Handle produce gently. Crops destined for storage should be as free as possible from skin breaks, bruises, spots, rots, decay, and other deterioration. Bruises and other mechanical damage not only affect appearance, but provide entrance to decay organisms as well. 


Packaging is designed to prevent physical damage to fresh produce, and to be easy to handle. Product is packed in such a way to ensure through the transportation chain product will not lose its quality. Cauliflower is a good example where being packed that way. Single layer of the cauliflower helps to eliminate the bruising of this product. Temperature is even more important factor in maintaining quality after harvest. Refrigerated storage retards the following elements of deterioration in perishable crops: aging due to ripening, softening, and textural and color changes; undesirable metabolic changes and respiratory heat production; moisture loss and the wilting; spoilage due to invasion by bacteria, fungi, and yeasts; undesirable growth, such as sprouting of potatoes.  One of the most important functions of refrigeration is to control the crop’s respiration rate.  Respiration generates heat as sugars, fats, and proteins in the cells of the crop are oxidized. The loss of these stored food reserves through respiration means decreased food value, loss of flavor, loss of salable weight, and more rapid deterioration. The respiration rate of a product strongly determines its transit and postharvest life. The higher the storage temperature, the higher the respiration rate will be.

Rapid pre-cooling to the product’s lowest safe temperature is most critical for crops with inherently high respiration rates. These include artichokes, Brussel sprouts, green onions, snap beans, asparagus, broccoli, mushrooms, peas, and sweet corn. Crops with low respiration rates include nuts, apples, grapes, garlic, onions, potatoes (mature), and sweet potatoes.

There are several ways of cooling Room Cooling, Forced-air cooling, Hydro-cooling, Top or Liquid icing, and Vacuum cooling. Each different way of cooling would service the needs of different product.


The majority of fresh produce is at the peak of quality when harvest. Proper storage and handling is a must to ensure maximizing best quality and life of the product.  Vegetables that are cut off its root base must be chilled and transported as soon as possible. Many of the fresh vegetables have a maximum life of only 7-14 days from harvest. When you consider the transportation time on fresh veggies that does not allow much time for error.  Temperatures for fresh veg’s are usually around 32-36 degrees F. with a 90-98% relative humidity. Other fresh veg’s require chill sensitive awareness and can cause chill damage on the product. Examples of these are Green Beans, Bittermelon, Cucumbers, Eggplant and others require 45-48 degrees F.  The difference between the 32 degrees and 45 degrees and can cause severe chill damage.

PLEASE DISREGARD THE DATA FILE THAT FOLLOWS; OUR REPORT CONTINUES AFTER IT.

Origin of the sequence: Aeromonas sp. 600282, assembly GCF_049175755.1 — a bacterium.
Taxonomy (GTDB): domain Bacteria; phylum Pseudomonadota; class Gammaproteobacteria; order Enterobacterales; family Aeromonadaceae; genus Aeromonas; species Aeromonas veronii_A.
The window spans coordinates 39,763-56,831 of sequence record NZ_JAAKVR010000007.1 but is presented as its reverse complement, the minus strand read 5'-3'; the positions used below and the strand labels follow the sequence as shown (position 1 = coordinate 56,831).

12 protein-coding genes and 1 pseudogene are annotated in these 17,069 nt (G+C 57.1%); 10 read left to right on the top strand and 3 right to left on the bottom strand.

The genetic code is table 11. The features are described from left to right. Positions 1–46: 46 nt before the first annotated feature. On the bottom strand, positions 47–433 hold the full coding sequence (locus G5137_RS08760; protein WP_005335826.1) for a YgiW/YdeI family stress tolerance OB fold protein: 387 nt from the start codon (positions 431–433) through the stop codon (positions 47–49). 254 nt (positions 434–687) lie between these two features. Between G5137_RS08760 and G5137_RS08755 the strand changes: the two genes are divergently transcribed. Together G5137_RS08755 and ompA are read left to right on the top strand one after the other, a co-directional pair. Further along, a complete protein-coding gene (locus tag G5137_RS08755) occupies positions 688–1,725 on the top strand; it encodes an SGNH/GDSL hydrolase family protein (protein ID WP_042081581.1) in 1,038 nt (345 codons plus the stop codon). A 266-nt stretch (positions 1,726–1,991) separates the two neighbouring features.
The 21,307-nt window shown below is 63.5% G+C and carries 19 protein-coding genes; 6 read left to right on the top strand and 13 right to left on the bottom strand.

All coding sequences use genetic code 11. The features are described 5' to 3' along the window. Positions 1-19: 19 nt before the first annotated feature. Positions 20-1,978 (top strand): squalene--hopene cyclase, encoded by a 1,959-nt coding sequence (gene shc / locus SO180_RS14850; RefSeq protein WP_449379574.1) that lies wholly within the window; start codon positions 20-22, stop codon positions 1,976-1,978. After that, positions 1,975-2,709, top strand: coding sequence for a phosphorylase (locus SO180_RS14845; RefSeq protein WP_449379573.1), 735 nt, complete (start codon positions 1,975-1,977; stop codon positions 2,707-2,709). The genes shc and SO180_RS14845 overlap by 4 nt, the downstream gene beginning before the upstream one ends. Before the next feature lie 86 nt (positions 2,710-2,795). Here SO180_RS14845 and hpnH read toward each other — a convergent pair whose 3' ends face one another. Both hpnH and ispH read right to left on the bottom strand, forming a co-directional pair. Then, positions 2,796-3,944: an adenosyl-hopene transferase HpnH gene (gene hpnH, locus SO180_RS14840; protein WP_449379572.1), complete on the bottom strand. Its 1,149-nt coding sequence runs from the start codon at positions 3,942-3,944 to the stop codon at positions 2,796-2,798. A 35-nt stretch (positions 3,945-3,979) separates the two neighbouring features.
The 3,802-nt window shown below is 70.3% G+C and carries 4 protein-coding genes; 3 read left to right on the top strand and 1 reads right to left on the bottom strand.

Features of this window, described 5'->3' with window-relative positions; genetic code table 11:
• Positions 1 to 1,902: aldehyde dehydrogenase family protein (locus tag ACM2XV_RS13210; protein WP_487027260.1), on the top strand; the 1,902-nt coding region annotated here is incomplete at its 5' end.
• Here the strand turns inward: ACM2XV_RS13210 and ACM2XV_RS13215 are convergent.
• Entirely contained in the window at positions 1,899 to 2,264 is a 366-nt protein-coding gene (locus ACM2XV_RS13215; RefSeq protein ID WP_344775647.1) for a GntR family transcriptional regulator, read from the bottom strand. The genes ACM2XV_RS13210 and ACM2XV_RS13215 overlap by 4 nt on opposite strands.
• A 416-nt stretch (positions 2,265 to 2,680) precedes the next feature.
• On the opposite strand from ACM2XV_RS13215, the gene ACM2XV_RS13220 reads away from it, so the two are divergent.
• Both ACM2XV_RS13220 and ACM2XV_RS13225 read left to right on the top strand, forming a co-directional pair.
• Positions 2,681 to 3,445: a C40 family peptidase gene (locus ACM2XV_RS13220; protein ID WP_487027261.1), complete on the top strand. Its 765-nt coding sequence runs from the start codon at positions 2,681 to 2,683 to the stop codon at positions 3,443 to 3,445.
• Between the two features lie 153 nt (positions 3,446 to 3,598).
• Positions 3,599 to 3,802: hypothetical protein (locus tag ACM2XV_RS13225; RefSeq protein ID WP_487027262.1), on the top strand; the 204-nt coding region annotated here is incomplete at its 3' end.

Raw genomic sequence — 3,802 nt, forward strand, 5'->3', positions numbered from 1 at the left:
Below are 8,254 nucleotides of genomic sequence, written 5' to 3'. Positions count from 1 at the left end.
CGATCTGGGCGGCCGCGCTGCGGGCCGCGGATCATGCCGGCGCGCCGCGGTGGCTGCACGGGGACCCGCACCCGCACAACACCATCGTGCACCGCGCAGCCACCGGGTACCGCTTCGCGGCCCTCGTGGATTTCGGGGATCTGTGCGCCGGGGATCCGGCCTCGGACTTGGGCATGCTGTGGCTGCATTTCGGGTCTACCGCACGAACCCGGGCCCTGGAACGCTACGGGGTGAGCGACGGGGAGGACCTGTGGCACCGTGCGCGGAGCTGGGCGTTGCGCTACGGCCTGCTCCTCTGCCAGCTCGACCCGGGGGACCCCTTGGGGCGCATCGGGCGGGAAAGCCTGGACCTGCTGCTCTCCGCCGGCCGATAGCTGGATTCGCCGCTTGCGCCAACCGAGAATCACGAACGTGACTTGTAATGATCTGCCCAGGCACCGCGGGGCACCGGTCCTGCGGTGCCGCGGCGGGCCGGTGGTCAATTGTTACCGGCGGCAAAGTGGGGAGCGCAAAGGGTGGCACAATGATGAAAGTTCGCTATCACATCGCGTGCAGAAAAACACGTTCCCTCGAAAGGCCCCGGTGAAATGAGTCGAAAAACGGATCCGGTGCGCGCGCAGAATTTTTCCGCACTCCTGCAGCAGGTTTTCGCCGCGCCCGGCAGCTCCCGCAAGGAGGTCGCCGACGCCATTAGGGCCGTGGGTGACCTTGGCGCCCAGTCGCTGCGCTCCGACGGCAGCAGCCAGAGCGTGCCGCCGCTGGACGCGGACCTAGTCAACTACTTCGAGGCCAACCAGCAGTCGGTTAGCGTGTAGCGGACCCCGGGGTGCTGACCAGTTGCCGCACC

There are products that can be held in proper storage and last 3 to 9 months like potatoes and onions.  Idaho Potatoes fall harvest begins late August and will complete late October.  Proper storage in dark, temperature and humidity controlled sheds will hold for the potato for up to ten months. Onions after harvest time needs to be dried and in the state of complete dormancy before packed. Grading and Packing of onions suffer the most damage during the Grading and Packing process.  Mechanical damage from bruises, scrapes, and cuts are cumulative but may not be evident until later. Onions may be stores for several months in the right conditions.  Regulated temperatures and humidity will prolong the life of the onions.

Apples can be held in CA rooms for up to a year, CA rooms are Controlled Atmospheric storage that is like putting the fruit to sleep.  In a sealed room, the oxygen that the fruit takes in and gives off as carbon dioxide is reduced, slowing the process. Oxygen is replaced by nitrogen gas.  Temperature are reduced and kept in the low to Mid-30s.  Apples can be stored for about a year depending on the variety.

Know the proper storage requirements for each specific fruit and vegetable is extremely important for the freshness and quality of product.      


Proper handling during transportation from timely delivery, proper refrigeration, breaking the temperature chain all can affect the products quality.  Produce leaving the packing facility must be suited to the handling it will receive as it is transported to market. Locally produced fruits can be fairly mature and ripe because the time to market is short. Produce shipped from great distances is often a little less mature than locally produced produce and must be free of mechanical damage and other conditions predisposing it to noticeable quality loss in a long postharvest handling period.  Mixed loads having varying requirements for temperature and humidity, and have varying sensitivity to absorbing odors or ethylene induced damaged from other produce.  If some produce is mixed with a commodity with different storage requirements, the quality of the load can be compromised in the three to four day trip to Eastern markets from the west coast.  The problem is even more severe in marine containers traveling several weeks to their destination.